Introduction to Computer Hardware and Operating Systems 101 (CPU/RAM/Kernel)

Hanwen Zhang
4 min readOct 29, 2022


A computer is an electromechanical device that takes input does processing and produces output.

Photo by Umberto on Unsplash

Inside of a Computer

  • Tertiary Storage — added in, like CD, DVD, offline storage system
  • Power supply — 12 volts or 5 volts
  • Video Card/GPU — connects to the screen, stores information to display on the screen
  • Mainboard/Motherboard — physical connectivity for all the devices, if the CPU is the brain, this is the circulatory system.
  • CPU — the brain of the computer, all the logic built into it.
  • Main Memory/RAM — active all the time, not for long term
  • Secondary Storage — permanent storage of the computer

Communication Between the Devices

  • Internal communications in a machine are done via a ‘bus
  • A bus is a physical pathway for communication between two or more devices (components)
  • Moving back and forth, internal and external
  • USB — Universal Serial Bus
  • Constantly communicate with the CPU and memory
  • The system bus is the main pathway between the CPU and main memory but also carries data to and from input and output (IO) devices

CPU — Central processing unit

  • CPU is the brain of the computer, it is a single piece of silicon in the form of a chip, it is the only location where the code is actually executed in the system, and it only runs machine language code.
  • Each type of CPU has its own instruction set that can be understood. This set of instructions is represented by a numeric value, When the CPU receives a particular instruction, it performs that task.
  • The CPU operates on a ‘fetch-decode-execute’ cycle. Fetch moves the instruction from the main memory into the CPU, and Decode moves in any additional data that might be necessary with that instruction, then Executes that instruction. This process repeats with the next instruction in the sequence. CPU can process millions of instructions per second.
  • Inside the CPU, each CPU has a small amount of memory, call ‘register’ which it uses to perform operations and store results like calculations, very small memory in the register.


  • The instruction and all the data, have to come from somewhere.
  • In order for code to be executed, it has to be in a register built into the CPU.
  • Why not just store everything in the register? They are expensive!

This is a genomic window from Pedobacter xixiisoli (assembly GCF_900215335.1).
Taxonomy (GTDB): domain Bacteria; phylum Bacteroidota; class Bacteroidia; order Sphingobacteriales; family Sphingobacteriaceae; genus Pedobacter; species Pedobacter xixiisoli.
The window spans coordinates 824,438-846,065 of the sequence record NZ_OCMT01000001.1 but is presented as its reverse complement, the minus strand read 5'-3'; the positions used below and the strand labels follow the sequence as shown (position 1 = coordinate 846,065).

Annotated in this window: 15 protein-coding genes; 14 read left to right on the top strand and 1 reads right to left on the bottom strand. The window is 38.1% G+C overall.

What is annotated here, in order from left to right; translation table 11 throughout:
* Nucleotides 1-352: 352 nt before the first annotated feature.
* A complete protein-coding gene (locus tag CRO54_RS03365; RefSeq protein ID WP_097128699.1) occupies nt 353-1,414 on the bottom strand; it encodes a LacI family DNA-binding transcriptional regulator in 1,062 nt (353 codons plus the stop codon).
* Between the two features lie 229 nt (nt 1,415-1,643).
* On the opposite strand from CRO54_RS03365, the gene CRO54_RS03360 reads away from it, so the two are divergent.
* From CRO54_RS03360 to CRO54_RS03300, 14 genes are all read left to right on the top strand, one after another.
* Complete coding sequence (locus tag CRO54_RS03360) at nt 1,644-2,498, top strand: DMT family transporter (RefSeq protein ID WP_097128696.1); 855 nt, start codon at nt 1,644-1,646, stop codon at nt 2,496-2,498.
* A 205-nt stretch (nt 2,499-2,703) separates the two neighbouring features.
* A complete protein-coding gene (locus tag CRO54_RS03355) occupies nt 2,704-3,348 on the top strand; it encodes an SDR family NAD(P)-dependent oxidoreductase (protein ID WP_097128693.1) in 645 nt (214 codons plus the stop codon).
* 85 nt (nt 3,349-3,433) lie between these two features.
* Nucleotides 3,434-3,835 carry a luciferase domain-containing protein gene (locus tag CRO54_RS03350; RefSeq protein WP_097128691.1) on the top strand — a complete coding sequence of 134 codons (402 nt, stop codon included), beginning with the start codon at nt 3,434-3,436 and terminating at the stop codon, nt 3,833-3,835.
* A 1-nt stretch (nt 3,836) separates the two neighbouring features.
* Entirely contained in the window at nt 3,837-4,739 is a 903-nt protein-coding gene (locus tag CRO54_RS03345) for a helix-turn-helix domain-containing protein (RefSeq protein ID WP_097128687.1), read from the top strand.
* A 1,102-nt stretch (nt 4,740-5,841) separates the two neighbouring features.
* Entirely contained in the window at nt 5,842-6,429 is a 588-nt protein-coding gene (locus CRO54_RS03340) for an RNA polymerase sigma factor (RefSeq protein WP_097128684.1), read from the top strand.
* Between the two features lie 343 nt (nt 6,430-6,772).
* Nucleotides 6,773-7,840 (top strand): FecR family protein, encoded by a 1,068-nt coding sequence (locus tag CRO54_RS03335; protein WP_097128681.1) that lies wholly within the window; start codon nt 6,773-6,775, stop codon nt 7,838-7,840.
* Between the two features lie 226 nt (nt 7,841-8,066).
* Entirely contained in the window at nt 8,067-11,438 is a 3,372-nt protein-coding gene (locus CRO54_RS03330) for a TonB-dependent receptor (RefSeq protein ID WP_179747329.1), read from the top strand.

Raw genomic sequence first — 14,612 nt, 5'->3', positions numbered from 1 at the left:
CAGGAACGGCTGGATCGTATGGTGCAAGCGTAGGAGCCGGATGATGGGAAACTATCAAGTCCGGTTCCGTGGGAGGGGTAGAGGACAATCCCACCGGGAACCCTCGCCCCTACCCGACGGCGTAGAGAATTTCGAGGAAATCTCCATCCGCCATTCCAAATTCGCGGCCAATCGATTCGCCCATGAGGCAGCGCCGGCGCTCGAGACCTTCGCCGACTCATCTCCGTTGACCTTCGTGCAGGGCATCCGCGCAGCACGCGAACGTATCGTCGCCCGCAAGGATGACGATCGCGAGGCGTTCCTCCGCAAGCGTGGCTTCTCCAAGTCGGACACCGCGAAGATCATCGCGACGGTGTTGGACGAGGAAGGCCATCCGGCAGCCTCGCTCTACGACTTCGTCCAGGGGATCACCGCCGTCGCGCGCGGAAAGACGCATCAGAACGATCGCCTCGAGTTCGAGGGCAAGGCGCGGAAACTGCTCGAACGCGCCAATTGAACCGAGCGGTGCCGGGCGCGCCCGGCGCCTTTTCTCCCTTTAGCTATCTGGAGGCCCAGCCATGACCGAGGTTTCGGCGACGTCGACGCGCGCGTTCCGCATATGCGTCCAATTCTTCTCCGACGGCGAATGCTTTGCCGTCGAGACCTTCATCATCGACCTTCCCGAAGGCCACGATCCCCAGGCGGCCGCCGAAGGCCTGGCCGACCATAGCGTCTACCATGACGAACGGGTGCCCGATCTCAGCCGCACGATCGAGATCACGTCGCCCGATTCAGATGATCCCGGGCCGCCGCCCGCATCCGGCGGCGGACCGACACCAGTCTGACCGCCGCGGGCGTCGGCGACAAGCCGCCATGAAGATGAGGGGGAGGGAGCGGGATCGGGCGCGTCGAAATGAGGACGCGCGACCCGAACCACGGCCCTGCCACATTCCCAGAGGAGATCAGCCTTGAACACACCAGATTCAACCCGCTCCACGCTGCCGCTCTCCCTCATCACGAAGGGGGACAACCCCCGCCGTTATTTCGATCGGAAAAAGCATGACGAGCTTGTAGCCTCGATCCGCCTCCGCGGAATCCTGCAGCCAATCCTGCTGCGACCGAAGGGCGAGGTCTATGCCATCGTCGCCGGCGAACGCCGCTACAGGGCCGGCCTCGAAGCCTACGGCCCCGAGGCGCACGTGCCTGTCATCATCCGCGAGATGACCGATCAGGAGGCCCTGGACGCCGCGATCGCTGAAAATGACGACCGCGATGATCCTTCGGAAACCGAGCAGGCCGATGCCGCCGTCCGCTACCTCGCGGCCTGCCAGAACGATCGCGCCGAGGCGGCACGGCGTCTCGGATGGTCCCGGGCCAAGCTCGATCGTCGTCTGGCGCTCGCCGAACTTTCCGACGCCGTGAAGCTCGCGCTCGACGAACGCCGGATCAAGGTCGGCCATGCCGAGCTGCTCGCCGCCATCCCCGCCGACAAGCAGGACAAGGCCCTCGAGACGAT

• As memory gets faster, it tends to get more expensive.


  • All bytes in RAM need an address (unique number), so every byte in the main memory is individually addressable.
  • In sleep mode, a small amount of electricity (power) is still on and goes to the RAM to keep it running.

Secondary Storage (2 types)

  • hard disk drive — random time — (disc spinning)
  • solid state drive — the same amount of time — more efficient
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Operation System

A program that controls the execution of application programs and acts as an interface between the application and computer hardware

  • Software like “Windows, iOS, and Linux” manage “the system”
  • runs on the same processor as the user’s program code
  • does not include applications

Layers of interaction

The user exists at the keyboard, the user uses the application but not interacting operating system, the application interacts with the operating system, and the operating system knows how to use the hardware to provide a solution back to the application.

The Kernel (The core component of the OS)

  • responsible for managing system resources
  • assists applications with performing work
  • Fundamentally, the kernel is the operating system, you have to have the kernel, without the kernel, you can not do anything!

The OS as a Resource Manager

  • The most common one is — Memory
  • CPU time (who gets the resource)

Back in the Old Days

  • the computer ran only one program at a time
  • the main operator is a human who does all the job

Today’s Environment

  • Today, we have lots of processing power and lots of resources — enough to run multiple programs at the same time.
  • The OS becomes a resource manager — manages the allocation of resources; decides Memory, CPU time, etc; decides which programs can run and when; stop and restart running programs, preemption; time-sharing (not only email but websites and other applications operating at the same time)

Monitoring Running Program

In a modern OS: Many programs can be loaded, all at the same time (activity monitor on iOS). The same program could be loaded multiple times. We need a way to track multiple instances of the same program running on a system — we call it a process.

  • A process is: a program in a running state, loaded into the main memory, scheduled
  • A process has: access to files, networking connections, and code



Hanwen Zhang

Full-Stack Software Engineer at a Healthcare Tech Company | Document My Coding Journey | Improve My Knowledge | Share Coding Concepts in a Simple Way